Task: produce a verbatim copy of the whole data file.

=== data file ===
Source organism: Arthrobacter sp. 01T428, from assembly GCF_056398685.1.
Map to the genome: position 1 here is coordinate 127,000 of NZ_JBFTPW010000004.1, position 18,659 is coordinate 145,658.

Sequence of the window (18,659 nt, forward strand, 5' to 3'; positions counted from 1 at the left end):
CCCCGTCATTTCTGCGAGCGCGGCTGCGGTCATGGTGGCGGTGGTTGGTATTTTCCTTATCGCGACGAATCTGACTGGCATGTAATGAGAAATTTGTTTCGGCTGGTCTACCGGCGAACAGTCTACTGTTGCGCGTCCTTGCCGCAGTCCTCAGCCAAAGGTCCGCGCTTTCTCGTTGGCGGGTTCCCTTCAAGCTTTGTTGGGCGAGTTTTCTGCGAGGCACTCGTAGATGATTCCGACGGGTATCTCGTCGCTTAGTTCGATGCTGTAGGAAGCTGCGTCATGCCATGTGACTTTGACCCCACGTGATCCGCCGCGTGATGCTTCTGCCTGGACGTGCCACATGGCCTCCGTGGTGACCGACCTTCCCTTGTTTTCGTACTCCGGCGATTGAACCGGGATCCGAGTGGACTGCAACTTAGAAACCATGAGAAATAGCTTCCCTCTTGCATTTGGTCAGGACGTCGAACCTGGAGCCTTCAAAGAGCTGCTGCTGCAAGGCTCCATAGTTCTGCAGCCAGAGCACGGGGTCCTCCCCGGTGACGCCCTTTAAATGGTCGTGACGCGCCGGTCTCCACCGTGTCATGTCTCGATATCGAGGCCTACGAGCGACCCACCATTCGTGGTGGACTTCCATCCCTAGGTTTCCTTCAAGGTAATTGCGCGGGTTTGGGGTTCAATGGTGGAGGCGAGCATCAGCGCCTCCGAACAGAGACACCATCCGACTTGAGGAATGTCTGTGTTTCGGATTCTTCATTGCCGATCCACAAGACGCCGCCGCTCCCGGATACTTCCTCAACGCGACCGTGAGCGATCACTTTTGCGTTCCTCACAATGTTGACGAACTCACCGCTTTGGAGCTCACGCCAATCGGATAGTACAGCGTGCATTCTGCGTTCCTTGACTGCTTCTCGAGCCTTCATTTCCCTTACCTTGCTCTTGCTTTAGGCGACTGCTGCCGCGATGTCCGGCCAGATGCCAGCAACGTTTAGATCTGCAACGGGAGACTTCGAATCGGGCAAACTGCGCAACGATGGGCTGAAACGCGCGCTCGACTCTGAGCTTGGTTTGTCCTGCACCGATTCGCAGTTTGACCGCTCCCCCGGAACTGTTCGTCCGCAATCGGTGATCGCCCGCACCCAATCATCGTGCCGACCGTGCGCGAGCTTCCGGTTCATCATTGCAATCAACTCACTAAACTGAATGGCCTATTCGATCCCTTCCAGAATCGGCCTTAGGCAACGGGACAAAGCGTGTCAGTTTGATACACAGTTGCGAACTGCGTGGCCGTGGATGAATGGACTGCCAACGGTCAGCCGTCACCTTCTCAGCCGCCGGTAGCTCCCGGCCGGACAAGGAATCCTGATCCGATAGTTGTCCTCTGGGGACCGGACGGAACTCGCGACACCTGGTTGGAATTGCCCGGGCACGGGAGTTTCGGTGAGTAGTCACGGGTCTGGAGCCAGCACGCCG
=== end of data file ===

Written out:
Source organism: Arthrobacter sp. 01T428, from assembly GCF_056398685.1.
Map to the genome: position 1 here is coordinate 127,000 of NZ_JBFTPW010000004.1, position 18,659 is coordinate 145,658.

Sequence of the window (18,659 nt, forward strand, 5' to 3'; positions counted from 1 at the left end):
CCCCGTCATTTCTGCGAGCGCGGCTGCGGTCATGGTGGCGGTGGTTGGTATTTTCCTTATCGCGACGAATCTGACTGGCATGTAATGAGAAATTTGTTTCGGCTGGTCTACCGGCGAACAGTCTACTGTTGCGCGTCCTTGCCGCAGTCCTCAGCCAAAGGTCCGCGCTTTCTCGTTGGCGGGTTCCCTTCAAGCTTTGTTGGGCGAGTTTTCTGCGAGGCACTCGTAGATGATTCCGACGGGTATCTCGTCGCTTAGTTCGATGCTGTAGGAAGCTGCGTCATGCCATGTGACTTTGACCCCACGTGATCCGCCGCGTGATGCTTCTGCCTGGACGTGCCACATGGCCTCCGTGGTGACCGACCTTCCCTTGTTTTCGTACTCCGGCGATTGAACCGGGATCCGAGTGGACTGCAACTTAGAAACCATGAGAAATAGCTTCCCTCTTGCATTTGGTCAGGACGTCGAACCTGGAGCCTTCAAAGAGCTGCTGCTGCAAGGCTCCATAGTTCTGCAGCCAGAGCACGGGGTCCTCCCCGGTGACGCCCTTTAAATGGTCGTGACGCGCCGGTCTCCACCGTGTCATGTCTCGATATCGAGGCCTACGAGCGACCCACCATTCGTGGTGGACTTCCATCCCTAGGTTTCCTTCAAGGTAATTGCGCGGGTTTGGGGTTCAATGGTGGAGGCGAGCATCAGCGCCTCCGAACAGAGACACCATCCGACTTGAGGAATGTCTGTGTTTCGGATTCTTCATTGCCGATCCACAAGACGCCGCCGCTCCCGGATACTTCCTCAACGCGACCGTGAGCGATCACTTTTGCGTTCCTCACAATGTTGACGAACTCACCGCTTTGGAGCTCACGCCAATCGGATAGTACAGCGTGCATTCTGCGTTCCTTGACTGCTTCTCGAGCCTTCATTTCCCTTACCTTGCTCTTGCTTTAGGCGACTGCTGCCGCGATGTCCGGCCAGATGCCAGCAACGTTTAGATCTGCAACGGGAGACTTCGAATCGGGCAAACTGCGCAACGATGGGCTGAAACGCGCGCTCGACTCTGAGCTTGGTTTGTCCTGCACCGATTCGCAGTTTGACCGCTCCCCCGGAACTGTTCGTCCGCAATCGGTGATCGCCCGCACCCAATCATCGTGCCGACCGTGCGCGAGCTTCCGGTTCATCATTGCAATCAACTCACTAAACTGAATGGCCTATTCGATCCCTTCCAGAATCGGCCTTAGGCAACGGGACAAAGCGTGTCAGTTTGATACACAGTTGCGAACTGCGTGGCCGTGGATGAATGGACTGCCAACGGTCAGCCGTCACCTTCTCAGCCGCCGGTAGCTCCCGGCCGGACAAGGAATCCTGATCCGATAGTTGTCCTCTGGGGACCGGACGGAACTCGCGACACCTGGTTGGAATTGCCCGGGCACGGGAGTTTCGGTGAGTAGTCACGGGTCTGGAGCCAGCACGCCG